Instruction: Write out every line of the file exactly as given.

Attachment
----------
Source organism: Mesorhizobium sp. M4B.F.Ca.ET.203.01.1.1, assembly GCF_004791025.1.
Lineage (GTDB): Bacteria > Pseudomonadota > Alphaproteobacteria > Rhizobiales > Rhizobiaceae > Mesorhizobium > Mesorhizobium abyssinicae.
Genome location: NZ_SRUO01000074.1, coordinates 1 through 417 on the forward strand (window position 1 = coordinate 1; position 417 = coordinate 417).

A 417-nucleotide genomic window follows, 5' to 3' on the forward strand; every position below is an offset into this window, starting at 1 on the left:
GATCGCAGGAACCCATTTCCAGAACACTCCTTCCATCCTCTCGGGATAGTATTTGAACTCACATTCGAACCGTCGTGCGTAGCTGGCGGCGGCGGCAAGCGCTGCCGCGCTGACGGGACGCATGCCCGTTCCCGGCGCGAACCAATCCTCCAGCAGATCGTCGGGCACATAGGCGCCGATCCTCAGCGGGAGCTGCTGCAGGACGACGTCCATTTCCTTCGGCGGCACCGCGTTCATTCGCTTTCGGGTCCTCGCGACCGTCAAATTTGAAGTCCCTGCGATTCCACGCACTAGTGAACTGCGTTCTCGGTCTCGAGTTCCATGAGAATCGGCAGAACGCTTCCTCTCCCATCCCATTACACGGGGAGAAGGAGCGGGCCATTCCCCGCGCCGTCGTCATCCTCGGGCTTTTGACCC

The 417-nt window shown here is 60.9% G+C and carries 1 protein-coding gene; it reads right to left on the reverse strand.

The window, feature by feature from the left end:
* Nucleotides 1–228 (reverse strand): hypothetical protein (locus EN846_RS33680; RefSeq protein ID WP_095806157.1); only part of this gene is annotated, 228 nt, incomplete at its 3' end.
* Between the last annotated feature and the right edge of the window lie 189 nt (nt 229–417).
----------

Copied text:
Source organism: Mesorhizobium sp. M4B.F.Ca.ET.203.01.1.1, assembly GCF_004791025.1.
Lineage (GTDB): Bacteria > Pseudomonadota > Alphaproteobacteria > Rhizobiales > Rhizobiaceae > Mesorhizobium > Mesorhizobium abyssinicae.
Genome location: NZ_SRUO01000074.1, coordinates 1 through 417 on the forward strand (window position 1 = coordinate 1; position 417 = coordinate 417).

A 417-nucleotide genomic window follows, 5' to 3' on the forward strand; every position below is an offset into this window, starting at 1 on the left:
GATCGCAGGAACCCATTTCCAGAACACTCCTTCCATCCTCTCGGGATAGTATTTGAACTCACATTCGAACCGTCGTGCGTAGCTGGCGGCGGCGGCAAGCGCTGCCGCGCTGACGGGACGCATGCCCGTTCCCGGCGCGAACCAATCCTCCAGCAGATCGTCGGGCACATAGGCGCCGATCCTCAGCGGGAGCTGCTGCAGGACGACGTCCATTTCCTTCGGCGGCACCGCGTTCATTCGCTTTCGGGTCCTCGCGACCGTCAAATTTGAAGTCCCTGCGATTCCACGCACTAGTGAACTGCGTTCTCGGTCTCGAGTTCCATGAGAATCGGCAGAACGCTTCCTCTCCCATCCCATTACACGGGGAGAAGGAGCGGGCCATTCCCCGCGCCGTCGTCATCCTCGGGCTTTTGACCC

The 417-nt window shown here is 60.9% G+C and carries 1 protein-coding gene; it reads right to left on the reverse strand.

The window, feature by feature from the left end:
* Nucleotides 1–228 (reverse strand): hypothetical protein (locus EN846_RS33680; RefSeq protein ID WP_095806157.1); only part of this gene is annotated, 228 nt, incomplete at its 3' end.
* Between the last annotated feature and the right edge of the window lie 189 nt (nt 229–417).